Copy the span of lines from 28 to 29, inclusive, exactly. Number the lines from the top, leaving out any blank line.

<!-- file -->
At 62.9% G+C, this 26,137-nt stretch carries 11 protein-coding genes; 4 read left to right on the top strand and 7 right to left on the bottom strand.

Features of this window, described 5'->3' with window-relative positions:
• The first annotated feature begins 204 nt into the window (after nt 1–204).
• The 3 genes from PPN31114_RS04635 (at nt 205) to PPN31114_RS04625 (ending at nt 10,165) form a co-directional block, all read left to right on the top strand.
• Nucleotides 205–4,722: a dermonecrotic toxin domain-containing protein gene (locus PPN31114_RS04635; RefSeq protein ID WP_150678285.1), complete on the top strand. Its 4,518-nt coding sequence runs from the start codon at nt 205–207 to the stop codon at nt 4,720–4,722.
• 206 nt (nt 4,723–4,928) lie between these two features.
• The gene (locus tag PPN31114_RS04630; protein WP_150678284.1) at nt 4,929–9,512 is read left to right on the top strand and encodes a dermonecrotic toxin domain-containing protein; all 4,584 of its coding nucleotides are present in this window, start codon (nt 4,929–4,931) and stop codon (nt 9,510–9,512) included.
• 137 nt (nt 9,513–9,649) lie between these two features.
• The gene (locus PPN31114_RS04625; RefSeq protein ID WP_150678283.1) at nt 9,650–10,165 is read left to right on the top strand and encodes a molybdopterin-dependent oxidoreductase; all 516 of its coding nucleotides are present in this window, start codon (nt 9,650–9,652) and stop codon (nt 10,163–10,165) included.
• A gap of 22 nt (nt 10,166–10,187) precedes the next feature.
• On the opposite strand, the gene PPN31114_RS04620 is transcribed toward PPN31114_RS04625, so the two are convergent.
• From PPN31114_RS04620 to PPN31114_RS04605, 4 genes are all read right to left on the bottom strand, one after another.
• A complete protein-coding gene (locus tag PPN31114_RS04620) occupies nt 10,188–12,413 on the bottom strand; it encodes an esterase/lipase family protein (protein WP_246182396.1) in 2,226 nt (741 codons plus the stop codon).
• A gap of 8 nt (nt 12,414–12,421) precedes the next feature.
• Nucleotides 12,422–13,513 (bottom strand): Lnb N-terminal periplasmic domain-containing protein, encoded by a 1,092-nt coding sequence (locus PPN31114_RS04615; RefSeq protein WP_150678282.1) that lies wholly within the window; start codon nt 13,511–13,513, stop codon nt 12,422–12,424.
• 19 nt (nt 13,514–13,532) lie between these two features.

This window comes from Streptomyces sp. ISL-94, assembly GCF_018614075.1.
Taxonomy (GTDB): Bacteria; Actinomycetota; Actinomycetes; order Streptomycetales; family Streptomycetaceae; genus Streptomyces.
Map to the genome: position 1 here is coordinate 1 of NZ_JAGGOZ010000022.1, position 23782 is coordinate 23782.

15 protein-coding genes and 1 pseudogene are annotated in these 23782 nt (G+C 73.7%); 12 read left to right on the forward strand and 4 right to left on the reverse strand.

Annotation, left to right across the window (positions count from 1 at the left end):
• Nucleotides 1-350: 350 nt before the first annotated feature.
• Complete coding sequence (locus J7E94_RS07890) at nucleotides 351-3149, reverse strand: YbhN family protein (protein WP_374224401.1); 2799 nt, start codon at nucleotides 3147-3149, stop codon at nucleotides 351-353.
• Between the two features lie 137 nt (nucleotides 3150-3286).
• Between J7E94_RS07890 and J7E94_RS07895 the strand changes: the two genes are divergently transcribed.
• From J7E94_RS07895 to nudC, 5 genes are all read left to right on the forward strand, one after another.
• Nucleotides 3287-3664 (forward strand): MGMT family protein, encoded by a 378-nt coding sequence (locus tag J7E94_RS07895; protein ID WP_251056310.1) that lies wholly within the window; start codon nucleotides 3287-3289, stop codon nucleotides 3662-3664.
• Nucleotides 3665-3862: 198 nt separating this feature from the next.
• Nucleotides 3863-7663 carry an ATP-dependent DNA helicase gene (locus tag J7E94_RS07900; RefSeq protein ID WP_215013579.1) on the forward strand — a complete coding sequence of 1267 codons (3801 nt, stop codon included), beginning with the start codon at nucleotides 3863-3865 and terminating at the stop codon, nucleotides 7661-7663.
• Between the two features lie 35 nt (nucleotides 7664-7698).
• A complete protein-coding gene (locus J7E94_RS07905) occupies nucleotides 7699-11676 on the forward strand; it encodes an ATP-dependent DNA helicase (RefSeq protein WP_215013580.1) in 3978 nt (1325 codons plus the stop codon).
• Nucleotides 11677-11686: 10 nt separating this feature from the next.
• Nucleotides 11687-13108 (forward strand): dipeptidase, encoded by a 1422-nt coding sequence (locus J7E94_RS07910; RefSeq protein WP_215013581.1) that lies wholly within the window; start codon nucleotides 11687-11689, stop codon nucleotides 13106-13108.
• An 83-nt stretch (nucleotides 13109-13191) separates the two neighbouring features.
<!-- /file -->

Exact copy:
• Nucleotides 3665-3862: 198 nt separating this feature from the next.
• Nucleotides 3863-7663 carry an ATP-dependent DNA helicase gene (locus tag J7E94_RS07900; RefSeq protein ID WP_215013579.1) on the forward strand — a complete coding sequence of 1267 codons (3801 nt, stop codon included), beginning with the start codon at nucleotides 3863-3865 and terminating at the stop codon, nucleotides 7661-7663.